Saturday, July 14, 2007

A keener sense of fairness

That's what this world needs: Fair play. I hope I never get so successful that I forget where I came from or what fair play is.

Why is it the people with the least amount of money have to pay the most for things?

Phone company deposits. Utilities deposits. Insurance penalties. Those aren't paid by rich people. They're paid by people who have trouble paying their bills -- the very people who have trouble coming up with the money are forced to come up with the money.

If you're rich and famous (or an influential politician), people are happy to give you things for free: couture gowns, jewelry, appliances. If you're broke, pay your own way.

Three times on her tv show on Bravo, Paula Abdul asks ordinary citizens around her for a few bucks because she's hungry.
1) Does she pay these people back? Or do they forever bask in the glory of having helped a rich person get something for free?
2) Can't she pay one of her entourage to always have 20 bucks of her own money on hand, for such impulse buying?
I'm sure she's a good person. Maybe she should make an effort to show compensation so that people like me don't get the wrong idea.

Rich people can buy their way out of jail and prison. Witness that French-named inheritor to the hotel fortune. Does access to such riches and special considerations build character? No -- in fact maybe it makes it harder to be good. TV shows seem to glorify the wild side of the rich and famous and their progeny.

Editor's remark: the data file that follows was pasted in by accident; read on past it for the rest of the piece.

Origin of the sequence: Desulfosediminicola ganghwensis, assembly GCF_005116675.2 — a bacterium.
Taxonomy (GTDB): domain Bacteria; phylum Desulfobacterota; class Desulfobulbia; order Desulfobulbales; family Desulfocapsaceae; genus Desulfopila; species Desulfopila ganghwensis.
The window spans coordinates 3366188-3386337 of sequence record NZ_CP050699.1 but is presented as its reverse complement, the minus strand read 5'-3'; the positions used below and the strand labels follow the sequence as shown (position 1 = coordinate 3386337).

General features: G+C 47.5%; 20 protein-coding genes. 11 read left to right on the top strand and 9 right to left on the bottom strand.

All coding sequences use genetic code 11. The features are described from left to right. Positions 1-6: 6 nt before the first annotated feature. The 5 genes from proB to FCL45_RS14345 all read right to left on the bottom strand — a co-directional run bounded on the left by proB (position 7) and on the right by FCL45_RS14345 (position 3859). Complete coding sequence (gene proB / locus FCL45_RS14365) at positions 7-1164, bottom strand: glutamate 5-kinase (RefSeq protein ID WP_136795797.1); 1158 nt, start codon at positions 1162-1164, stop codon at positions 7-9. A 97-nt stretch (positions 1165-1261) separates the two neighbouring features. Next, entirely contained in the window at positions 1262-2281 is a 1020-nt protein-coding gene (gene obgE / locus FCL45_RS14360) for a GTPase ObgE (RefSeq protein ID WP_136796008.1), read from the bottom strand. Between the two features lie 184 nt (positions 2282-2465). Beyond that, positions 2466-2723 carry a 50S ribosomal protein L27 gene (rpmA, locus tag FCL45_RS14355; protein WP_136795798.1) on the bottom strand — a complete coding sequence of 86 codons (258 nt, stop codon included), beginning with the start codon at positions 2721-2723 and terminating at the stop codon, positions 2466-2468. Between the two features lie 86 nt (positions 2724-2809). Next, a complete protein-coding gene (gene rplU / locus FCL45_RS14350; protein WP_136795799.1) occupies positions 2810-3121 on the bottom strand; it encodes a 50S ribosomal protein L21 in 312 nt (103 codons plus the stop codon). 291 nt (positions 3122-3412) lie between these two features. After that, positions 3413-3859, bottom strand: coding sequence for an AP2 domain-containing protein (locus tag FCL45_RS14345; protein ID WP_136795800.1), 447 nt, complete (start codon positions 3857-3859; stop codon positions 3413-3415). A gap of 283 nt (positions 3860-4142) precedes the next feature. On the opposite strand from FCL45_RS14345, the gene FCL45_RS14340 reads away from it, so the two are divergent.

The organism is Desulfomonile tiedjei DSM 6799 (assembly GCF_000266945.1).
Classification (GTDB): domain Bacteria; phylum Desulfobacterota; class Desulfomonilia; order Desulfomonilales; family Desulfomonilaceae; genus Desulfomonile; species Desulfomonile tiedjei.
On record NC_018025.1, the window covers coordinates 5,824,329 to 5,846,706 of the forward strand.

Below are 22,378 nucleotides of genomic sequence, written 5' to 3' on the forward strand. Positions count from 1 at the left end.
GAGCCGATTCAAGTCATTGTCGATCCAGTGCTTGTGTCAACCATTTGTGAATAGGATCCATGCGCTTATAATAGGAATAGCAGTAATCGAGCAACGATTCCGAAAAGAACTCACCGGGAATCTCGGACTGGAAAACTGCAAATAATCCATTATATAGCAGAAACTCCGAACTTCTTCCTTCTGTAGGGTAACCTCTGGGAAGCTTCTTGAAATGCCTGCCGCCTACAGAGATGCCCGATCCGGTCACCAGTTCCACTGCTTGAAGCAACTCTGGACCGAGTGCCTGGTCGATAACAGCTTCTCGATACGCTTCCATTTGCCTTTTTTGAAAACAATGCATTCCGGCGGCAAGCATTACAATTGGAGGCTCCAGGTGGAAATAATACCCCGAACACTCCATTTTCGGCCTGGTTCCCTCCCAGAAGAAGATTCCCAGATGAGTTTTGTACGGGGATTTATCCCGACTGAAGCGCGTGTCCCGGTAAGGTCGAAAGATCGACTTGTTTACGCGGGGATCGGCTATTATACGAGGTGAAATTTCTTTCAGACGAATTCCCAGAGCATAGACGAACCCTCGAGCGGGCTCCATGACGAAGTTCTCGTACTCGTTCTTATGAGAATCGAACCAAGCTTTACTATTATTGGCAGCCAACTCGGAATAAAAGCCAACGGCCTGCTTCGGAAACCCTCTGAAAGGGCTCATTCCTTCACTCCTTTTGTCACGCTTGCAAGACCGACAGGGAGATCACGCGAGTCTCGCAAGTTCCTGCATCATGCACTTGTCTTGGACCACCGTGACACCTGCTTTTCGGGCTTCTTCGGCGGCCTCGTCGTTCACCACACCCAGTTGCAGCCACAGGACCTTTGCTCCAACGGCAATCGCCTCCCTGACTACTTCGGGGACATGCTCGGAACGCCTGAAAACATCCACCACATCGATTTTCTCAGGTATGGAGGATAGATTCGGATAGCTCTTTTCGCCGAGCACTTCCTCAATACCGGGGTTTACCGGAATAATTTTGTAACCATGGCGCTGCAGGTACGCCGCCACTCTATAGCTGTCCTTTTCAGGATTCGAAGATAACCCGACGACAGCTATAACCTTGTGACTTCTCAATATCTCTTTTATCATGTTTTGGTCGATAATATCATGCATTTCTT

Bookstore returns? Simply rip off and send the covers back to the distributor, to get credit for the books. Be sure to destroy the remains: Don't give away books without their covers, not even to poor people who might really benefit from them. It's against the rules.
I learned this when my husband worked at a college bookstore 25 years ago and it still grinds me. Surely there's a better way to handle this.

Leftover restaurant food? Don't give it directly to the hungry. It's unsafe!

Can't afford to buy a tv or a new couch? Just rent one, paying by the month until you own it. But -- it'll cost you extra. Maybe twice as much as if you had the money to buy it in the first place.

Need a couple hundred dollars to get you through until the next paycheck? Simply take out a loan -- those paycheck loan shops are proliferating around here! You'll pay back the loan... plus a hefty rate of interest.

This is the American way.
But if you ask me, it's twisted.


me said...

It's not just the "American way". We are the same north of the 49th parallel.

It's infuriating. It's idiotic. What's person to do?

I try to make personal choices--and what may amount to tiny gestures--daily that do not subscribe to that way of thinking.

On a cheerier note, I picked up a copy of "Ellie McDoodle..." a couple weeks ago. Because it's new, there wasn't a single copy in the entire city. I love it. Hopefully now it's on the local booksellers' radar.


Ruth McNally Barshaw said...

Tiny gestures can move mountains. You're doing the right thing and I'm impressed.

Thank you for buying Ellie McDoodle. :)